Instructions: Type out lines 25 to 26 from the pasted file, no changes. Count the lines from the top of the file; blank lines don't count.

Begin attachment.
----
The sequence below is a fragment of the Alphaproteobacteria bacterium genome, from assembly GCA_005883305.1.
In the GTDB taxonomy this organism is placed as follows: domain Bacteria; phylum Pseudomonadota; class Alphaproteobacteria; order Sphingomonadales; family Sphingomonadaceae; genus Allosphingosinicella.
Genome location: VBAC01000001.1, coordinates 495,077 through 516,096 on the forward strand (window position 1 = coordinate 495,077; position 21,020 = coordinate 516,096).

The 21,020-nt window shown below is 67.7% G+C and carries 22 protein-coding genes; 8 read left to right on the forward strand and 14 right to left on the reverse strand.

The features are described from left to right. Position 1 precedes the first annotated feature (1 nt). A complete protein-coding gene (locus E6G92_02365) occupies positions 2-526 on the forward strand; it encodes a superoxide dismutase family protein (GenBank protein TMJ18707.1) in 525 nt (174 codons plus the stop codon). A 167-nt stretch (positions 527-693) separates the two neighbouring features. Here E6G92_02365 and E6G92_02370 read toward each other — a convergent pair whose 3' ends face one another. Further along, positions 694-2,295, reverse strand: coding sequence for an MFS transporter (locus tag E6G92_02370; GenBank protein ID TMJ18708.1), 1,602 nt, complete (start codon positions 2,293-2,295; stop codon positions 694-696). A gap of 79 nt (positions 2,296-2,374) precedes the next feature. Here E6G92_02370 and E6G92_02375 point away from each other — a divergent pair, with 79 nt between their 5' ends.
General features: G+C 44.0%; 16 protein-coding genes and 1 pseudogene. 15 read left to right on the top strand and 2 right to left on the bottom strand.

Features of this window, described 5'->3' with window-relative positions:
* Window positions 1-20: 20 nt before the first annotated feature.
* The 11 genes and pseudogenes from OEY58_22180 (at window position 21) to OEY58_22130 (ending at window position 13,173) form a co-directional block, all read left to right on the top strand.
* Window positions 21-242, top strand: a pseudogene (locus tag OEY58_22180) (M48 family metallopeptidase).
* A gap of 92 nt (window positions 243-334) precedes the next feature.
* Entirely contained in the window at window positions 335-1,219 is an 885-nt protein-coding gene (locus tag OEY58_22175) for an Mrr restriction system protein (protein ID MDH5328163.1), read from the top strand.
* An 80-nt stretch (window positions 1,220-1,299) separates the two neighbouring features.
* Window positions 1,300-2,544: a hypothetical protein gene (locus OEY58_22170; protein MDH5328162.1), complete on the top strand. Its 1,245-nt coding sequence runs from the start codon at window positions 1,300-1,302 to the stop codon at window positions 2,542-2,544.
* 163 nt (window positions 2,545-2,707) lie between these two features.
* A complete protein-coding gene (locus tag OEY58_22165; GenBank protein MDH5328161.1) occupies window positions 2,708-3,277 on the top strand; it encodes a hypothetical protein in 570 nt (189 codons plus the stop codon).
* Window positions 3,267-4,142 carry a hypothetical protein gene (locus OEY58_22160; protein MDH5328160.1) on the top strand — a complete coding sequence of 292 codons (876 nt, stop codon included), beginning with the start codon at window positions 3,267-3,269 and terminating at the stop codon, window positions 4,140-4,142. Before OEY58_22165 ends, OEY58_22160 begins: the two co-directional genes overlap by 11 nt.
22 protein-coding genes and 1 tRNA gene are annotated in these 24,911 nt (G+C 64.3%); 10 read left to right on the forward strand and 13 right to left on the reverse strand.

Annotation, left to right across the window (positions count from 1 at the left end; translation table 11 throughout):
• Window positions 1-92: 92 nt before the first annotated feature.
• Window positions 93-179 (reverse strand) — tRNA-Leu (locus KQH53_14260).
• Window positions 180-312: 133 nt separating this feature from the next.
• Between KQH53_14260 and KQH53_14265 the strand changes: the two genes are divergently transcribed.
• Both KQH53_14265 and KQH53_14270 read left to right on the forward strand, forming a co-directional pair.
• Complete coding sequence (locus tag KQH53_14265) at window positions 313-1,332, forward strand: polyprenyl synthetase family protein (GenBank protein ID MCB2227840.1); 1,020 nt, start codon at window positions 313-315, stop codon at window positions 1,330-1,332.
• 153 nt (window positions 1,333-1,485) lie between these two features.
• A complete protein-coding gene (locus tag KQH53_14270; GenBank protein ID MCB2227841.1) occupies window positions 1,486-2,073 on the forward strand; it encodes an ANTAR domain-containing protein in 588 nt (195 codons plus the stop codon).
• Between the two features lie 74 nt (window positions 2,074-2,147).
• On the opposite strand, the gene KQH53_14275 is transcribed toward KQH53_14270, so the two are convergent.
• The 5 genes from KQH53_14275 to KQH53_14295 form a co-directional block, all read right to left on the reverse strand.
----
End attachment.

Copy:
• Complete coding sequence (locus tag KQH53_14265) at window positions 313-1,332, forward strand: polyprenyl synthetase family protein (GenBank protein ID MCB2227840.1); 1,020 nt, start codon at window positions 313-315, stop codon at window positions 1,330-1,332.
• 153 nt (window positions 1,333-1,485) lie between these two features.